Regardless of the timeline, the move could illustrate what City Hall might look like over the next few years, according to SF State's McDaniel.
"I think you'll continue to see things like that," he said, especially when it comes to measures on issues like mental health, health care and housing.
Another example of emerging political dynamics, McDaniel said, came after supervisors unanimously passed legislation that aims to create more housing funding for the city's middle to low-income workers.
Breed didn't veto or sign the legislation, which was introduced by Haney. Rather, she returned it unsigned, allowing the measure to become law — but not without expressing her reservations.
In a letter to the board, Breed said she does support generating cash for affordable housing, but she voiced frustration over the particular measure, saying it wasn't financially feasible and that it could hurt small businesses, among other issues.
"I remain concerned that this legislation, while well intended, will not produce the revenue it promises for affordable housing," Breed wrote, arguing that the measure's $400 million funding promise was misleading.
For Haney, it was clear that the mayor was trying to send a message.
"It's a little unclear to me what the point of it was, at this stage, when it is going to become law," he said. "It certainly raises questions as to whether she's going to be able to be independent from some of the bigger developers and different forces in the city to be able to work with us when we challenge the status quo."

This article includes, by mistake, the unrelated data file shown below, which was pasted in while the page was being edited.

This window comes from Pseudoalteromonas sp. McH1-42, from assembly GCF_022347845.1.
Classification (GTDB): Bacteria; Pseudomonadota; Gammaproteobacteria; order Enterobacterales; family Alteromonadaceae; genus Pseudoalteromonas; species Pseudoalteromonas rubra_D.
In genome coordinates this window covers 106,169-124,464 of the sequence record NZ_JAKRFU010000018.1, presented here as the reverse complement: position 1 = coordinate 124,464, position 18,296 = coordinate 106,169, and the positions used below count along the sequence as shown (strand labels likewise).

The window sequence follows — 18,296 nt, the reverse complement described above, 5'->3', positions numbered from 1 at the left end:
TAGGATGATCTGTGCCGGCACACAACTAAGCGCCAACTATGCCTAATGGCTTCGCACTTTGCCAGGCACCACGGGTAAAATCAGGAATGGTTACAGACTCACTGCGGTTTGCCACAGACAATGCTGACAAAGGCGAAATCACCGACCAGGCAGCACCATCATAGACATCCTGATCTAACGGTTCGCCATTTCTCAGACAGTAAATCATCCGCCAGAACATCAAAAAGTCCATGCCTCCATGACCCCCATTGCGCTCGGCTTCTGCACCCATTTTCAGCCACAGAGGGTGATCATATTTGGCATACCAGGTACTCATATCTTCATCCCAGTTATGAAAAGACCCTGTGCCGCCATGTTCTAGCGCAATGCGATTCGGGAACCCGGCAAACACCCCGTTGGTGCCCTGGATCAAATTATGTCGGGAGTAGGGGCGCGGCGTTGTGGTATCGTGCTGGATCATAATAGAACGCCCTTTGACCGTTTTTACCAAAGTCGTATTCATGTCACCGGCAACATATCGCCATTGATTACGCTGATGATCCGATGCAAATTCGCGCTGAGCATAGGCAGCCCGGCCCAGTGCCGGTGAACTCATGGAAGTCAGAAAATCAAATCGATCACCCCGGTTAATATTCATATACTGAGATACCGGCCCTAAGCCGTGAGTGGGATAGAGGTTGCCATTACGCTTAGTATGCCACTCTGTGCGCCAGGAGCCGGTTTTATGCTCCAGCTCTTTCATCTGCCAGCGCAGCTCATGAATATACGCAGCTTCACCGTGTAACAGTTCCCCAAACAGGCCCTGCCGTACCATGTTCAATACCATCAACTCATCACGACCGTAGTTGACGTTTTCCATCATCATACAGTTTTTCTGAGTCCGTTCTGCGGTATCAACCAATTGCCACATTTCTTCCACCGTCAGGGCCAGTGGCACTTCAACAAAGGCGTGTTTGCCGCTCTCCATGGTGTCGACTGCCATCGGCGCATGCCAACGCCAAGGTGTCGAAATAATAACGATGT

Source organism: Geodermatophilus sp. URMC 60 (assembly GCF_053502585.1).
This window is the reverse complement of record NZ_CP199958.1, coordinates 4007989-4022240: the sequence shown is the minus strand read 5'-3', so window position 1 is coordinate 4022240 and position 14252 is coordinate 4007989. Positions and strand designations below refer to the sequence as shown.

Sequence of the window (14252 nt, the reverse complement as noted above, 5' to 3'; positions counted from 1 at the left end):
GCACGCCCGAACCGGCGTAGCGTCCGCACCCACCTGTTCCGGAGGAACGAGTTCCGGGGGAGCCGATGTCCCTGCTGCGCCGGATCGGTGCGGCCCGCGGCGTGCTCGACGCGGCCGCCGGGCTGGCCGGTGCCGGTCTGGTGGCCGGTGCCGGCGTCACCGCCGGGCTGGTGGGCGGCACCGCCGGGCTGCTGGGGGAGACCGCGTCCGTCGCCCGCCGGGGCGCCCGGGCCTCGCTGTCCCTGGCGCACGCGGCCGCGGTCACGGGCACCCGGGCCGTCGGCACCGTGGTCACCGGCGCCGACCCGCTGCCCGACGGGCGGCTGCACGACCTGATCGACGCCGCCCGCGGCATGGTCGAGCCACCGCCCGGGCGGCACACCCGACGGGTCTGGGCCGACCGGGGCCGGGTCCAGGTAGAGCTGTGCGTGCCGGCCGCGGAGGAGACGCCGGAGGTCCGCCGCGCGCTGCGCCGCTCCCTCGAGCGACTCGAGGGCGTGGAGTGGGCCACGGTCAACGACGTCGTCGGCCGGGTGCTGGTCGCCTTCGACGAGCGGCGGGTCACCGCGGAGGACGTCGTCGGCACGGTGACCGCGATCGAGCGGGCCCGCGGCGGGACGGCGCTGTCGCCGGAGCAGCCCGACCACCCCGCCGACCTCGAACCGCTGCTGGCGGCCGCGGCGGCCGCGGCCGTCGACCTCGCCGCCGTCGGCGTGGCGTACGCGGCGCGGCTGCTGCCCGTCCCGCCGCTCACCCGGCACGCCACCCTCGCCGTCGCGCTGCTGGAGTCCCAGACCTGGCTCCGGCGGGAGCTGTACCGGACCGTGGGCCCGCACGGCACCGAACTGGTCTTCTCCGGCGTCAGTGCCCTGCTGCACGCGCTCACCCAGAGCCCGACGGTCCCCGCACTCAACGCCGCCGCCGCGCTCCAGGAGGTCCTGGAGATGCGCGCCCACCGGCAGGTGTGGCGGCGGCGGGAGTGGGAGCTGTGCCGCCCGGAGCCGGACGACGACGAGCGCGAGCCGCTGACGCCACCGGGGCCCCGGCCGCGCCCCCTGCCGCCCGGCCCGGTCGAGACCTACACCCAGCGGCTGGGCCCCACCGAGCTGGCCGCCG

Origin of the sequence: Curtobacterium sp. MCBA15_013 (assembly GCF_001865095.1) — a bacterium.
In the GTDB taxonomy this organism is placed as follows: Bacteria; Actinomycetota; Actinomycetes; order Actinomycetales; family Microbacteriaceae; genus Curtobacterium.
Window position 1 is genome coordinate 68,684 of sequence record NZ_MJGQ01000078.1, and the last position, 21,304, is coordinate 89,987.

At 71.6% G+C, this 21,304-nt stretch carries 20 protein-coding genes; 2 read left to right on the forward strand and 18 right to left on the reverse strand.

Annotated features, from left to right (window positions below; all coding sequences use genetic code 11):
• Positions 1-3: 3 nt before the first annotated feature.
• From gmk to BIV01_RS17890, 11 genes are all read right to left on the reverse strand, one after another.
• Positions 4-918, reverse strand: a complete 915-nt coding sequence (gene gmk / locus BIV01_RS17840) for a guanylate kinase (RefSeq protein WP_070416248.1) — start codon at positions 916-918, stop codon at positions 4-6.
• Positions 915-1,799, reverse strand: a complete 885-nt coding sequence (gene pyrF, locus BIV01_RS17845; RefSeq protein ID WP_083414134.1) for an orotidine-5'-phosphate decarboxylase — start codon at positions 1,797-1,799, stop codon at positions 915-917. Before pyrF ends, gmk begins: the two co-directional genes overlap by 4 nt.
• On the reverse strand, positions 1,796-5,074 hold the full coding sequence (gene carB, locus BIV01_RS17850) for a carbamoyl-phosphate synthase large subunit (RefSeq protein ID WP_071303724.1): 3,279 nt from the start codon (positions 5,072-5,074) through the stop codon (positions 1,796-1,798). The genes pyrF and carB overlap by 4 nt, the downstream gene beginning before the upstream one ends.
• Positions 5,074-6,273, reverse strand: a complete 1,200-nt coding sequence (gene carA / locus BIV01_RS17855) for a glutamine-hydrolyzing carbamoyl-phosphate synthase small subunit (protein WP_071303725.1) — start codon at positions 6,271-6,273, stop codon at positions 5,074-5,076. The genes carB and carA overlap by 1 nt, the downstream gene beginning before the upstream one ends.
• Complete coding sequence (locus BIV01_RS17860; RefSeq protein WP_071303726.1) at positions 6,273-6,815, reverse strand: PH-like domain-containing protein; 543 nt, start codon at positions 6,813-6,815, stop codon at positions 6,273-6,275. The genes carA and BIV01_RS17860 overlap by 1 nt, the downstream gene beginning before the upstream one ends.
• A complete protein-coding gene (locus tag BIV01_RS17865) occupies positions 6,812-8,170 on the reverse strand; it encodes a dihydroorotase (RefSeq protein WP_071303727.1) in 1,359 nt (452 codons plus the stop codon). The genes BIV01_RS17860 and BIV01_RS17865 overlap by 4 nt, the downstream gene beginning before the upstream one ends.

Of course, both the progressive faction and Breed's wing have more upcoming elections to consider as they navigate changing power dynamics.
In November 2020, six seats on the Board of Supervisors will be open, which could be an opportunity for progressives to further isolate the mayor. It could also be an opportunity for Breed to regain allies. Four years later, the mayor will be up for re-election once again.
How things turn out could come down to two things: Whether Breed will be able to use internal rifts within the progressive block that inevitably come along with a growing majority to her advantage, and whether progressives can pin Breed between a rock and hard place by passing pieces of legislation that, as McDaniel puts it, "make her oppose things that are popular in the city as a whole," like more affordable housing and police reform.